Political uncertainty continues to undermine sentiment and as we move through 2019, the theme of populism is likely to appear many times. We have seen through the elections in 2018, in Italy and Brazil for example, that politicians from outside of the mainstream making promises of “better times” to their electorates are able to secure election wins. That said, the realities of office can act as a constraint of sorts, as we have seen in Italy. President Trump may also find his ability to enact policy change limited by the recent shift in the makeup of Congress. With the Democrats now in control of the House, Trump will no longer be able to push through policies such as his $1trillion tax cut or potentially even get his border wall funded.
2019 is relatively light in terms of elections that are scheduled, but elections in Greece, Belgium and Portugal, as well as European Parliamentary elections, will serve to remind us of the rise in populist parties. Further afield, elections in Argentina, India and South Africa will be a stiff test for the incumbent leadership as all three countries face varying headwinds.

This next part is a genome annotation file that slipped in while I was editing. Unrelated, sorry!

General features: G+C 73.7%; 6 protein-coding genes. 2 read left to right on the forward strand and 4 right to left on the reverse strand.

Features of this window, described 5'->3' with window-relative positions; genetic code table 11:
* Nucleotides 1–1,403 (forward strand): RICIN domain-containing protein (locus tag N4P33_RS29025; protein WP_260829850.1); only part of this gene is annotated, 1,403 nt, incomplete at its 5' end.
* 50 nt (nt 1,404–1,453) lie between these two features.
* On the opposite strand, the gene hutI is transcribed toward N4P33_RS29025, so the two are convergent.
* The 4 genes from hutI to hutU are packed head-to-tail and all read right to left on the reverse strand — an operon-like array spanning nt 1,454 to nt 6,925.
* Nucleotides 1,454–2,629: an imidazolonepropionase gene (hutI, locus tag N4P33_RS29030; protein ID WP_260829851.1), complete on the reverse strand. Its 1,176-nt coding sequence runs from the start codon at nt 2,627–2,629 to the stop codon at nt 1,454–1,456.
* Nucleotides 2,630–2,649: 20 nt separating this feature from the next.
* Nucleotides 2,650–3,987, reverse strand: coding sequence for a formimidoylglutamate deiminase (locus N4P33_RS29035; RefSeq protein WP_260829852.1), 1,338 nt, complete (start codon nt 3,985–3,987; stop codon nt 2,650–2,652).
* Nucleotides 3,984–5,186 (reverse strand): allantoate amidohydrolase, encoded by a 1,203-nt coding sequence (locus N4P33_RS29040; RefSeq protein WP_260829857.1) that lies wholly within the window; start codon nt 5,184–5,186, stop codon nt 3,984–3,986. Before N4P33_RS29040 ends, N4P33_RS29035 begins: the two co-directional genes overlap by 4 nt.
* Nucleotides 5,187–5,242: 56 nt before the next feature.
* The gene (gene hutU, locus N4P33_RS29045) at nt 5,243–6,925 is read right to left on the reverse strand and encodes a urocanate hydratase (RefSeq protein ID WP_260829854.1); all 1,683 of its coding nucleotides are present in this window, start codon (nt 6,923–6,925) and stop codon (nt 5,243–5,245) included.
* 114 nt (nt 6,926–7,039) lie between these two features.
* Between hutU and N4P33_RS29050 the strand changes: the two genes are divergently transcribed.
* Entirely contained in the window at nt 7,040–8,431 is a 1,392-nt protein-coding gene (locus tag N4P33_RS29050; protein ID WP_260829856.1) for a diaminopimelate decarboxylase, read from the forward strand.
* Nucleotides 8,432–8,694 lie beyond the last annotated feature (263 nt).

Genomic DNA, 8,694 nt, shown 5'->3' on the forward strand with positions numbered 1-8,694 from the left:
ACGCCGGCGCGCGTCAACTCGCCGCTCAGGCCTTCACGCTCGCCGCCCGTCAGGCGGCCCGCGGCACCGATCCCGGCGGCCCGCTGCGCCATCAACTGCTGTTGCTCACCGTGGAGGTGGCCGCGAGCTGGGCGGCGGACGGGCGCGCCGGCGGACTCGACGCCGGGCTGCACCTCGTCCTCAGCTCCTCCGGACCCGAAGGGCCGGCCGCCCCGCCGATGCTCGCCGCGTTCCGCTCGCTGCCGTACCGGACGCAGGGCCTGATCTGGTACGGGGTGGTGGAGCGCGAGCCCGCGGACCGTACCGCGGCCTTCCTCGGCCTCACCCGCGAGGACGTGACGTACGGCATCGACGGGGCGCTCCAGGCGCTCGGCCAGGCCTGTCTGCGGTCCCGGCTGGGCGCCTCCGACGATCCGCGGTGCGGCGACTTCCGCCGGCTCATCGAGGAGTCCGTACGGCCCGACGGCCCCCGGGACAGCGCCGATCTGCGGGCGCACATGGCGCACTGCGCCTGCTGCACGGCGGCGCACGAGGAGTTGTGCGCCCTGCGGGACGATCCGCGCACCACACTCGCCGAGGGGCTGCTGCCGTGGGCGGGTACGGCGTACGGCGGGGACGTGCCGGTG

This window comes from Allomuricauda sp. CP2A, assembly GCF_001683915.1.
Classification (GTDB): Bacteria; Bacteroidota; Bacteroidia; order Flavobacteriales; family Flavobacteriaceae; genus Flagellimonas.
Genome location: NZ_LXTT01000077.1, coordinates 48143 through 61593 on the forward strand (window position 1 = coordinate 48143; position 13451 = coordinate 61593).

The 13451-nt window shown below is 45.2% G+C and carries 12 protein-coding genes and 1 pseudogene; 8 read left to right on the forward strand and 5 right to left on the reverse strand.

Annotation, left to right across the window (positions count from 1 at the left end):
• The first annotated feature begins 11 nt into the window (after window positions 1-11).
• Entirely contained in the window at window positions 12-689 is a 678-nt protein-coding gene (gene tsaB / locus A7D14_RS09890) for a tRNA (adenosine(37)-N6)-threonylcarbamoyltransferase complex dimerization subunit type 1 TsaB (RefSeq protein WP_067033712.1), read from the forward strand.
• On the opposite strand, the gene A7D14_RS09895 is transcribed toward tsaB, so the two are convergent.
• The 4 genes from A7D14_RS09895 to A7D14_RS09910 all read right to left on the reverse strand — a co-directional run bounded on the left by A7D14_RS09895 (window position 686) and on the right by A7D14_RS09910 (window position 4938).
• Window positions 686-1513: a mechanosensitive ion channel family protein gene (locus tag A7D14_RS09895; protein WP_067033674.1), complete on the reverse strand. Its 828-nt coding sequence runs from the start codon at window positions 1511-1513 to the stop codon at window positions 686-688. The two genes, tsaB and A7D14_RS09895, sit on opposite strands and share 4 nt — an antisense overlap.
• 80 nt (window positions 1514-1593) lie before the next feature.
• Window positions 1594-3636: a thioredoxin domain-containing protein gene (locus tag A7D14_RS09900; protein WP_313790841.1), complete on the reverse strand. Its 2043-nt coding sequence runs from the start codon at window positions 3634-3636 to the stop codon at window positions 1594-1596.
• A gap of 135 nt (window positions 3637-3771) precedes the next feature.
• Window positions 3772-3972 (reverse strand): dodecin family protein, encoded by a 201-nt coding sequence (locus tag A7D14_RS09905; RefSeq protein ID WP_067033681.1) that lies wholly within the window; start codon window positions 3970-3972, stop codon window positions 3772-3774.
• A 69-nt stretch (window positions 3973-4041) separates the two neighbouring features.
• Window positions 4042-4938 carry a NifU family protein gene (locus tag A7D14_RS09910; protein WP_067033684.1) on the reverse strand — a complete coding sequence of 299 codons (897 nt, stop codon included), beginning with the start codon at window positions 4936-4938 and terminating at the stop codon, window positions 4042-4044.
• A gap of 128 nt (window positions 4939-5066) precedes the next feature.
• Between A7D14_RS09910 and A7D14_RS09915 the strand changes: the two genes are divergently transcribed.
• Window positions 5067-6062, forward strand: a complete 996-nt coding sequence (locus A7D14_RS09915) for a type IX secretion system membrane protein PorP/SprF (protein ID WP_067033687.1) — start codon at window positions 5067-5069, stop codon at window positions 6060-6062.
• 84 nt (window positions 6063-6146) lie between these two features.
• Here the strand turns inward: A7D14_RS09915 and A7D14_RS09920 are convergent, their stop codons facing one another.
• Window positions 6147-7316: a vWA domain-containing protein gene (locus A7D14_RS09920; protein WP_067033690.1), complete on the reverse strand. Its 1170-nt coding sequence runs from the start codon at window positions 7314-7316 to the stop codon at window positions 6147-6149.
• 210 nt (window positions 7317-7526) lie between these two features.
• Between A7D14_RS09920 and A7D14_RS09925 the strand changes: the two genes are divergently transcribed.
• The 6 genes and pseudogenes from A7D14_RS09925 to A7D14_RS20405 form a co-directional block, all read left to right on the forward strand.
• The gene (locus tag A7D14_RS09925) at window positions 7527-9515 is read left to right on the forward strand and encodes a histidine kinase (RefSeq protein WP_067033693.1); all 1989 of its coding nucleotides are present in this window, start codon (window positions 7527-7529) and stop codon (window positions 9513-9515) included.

In terms of geopolitics, we have written at length over the course of 2018 of a theme we expect to be around for some time – the incumbent superpower (the US) facing up to an ambitious rising power (China). This rivalry goes well beyond a trade war and as long as Trump is in the White House, we are likely to see tensions between the two powers rise. Geopolitical risks remain elevated, with an almost permanent threat of instability in the Middle East, heightened by the current US administration’s desire to see Iran’s power diminish.
We should also not ignore President Trump’s legal issues at home, which once again appear to be building, and whilst impeachment still seems a long way off, it cannot be fully discounted. For all his actions, Trump has been a ‘market friendly’ president and any uncertainty will unsettle US markets. He will continue to seek to deflect attention from the Robert Mueller investigation (and others) by any means possible.